You do have control as to what you post, but also on what you see in your own feed. If you don't like what you see day in and day out (as when I hear friends complain about the drama in the Facebook feeds), then get better friends. YOU choose what you see. If you like the friend but don't like the posts, unfollow them while still remaining friends. You don't have to keep them as friends, especially if you don't know them well. But when you open up your networks, if you are not inspired, educated, entertained, or even interested by the home feed, find better friends to follow who will offer you that option.

In the case of being trolled or cyberbullied, if it's an onslaught and too much to handle (as in the case of Twitter pooping), don't delete your account, rather change your notifications. You don't have to be alerted to every tweet. You can take a break, but when you do, find the strength to shake off these strangers who have no clue as to who you are and are just living in their parents' basement jerking off to Spiderman comics. They don't deserve your reaction, your fear, your sadness, or your anger. Mute them as if they are the political pundits you hate to see on the cable news station. When you see them, think about Foghorn Leghorn: "Your mouth is flapping and nothing comes out."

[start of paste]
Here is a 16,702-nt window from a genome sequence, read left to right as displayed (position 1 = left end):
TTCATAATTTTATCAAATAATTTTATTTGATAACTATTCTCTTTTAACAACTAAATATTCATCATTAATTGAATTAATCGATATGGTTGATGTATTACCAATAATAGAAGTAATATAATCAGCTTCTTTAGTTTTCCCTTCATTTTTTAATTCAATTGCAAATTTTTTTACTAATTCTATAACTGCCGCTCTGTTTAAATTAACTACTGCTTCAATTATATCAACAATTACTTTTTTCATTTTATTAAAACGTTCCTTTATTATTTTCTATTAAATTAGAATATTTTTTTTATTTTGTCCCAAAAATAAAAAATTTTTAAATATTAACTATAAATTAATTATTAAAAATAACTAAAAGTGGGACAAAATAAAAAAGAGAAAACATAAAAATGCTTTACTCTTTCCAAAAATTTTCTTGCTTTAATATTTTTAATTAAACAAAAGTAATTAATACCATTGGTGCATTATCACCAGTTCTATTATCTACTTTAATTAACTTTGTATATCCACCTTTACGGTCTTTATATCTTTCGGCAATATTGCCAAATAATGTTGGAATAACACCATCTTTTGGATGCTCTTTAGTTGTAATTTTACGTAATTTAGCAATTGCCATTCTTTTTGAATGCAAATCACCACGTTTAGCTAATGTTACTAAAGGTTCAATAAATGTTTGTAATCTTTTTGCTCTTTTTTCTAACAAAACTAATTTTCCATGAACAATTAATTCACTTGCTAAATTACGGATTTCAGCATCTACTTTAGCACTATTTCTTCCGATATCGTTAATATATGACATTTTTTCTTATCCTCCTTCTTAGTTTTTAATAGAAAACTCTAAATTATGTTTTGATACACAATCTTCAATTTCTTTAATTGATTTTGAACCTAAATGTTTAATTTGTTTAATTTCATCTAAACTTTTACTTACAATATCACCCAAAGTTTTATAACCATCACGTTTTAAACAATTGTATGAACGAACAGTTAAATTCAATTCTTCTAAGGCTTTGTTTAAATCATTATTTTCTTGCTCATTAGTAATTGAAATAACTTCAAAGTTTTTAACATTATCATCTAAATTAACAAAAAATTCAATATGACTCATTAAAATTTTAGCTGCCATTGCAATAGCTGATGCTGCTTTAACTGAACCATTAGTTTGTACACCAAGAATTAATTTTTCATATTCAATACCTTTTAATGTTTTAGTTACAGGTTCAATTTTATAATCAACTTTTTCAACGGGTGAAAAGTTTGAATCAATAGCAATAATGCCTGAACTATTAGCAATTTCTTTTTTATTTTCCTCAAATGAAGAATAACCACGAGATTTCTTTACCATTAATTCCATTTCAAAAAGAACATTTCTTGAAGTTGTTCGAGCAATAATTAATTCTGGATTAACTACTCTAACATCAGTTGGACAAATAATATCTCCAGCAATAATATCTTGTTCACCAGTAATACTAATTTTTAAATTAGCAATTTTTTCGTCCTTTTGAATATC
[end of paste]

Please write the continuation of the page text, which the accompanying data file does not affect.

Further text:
You deserve to be heard. You deserve to be on the platform, front and center like everyone else. These cyberbullies are just mosquitoes in a forest of tweets. Slap them away.

Tuesday, September 20, 2016

When a Bad Decision Goes Horribly Wrong. The Tiziana Catone Story.

September 13, 2016: a beautiful 31-year-old Italian woman is dead.

Tiziana Catone lived a public hell. She tried twice to end her pain, but finally succeeded on try number three. A desperate plea for help for a system that could not save her.

It all started with a sex tape, one that she willingly made, and then sent to a couple of friends. It was a mistake she could never take back.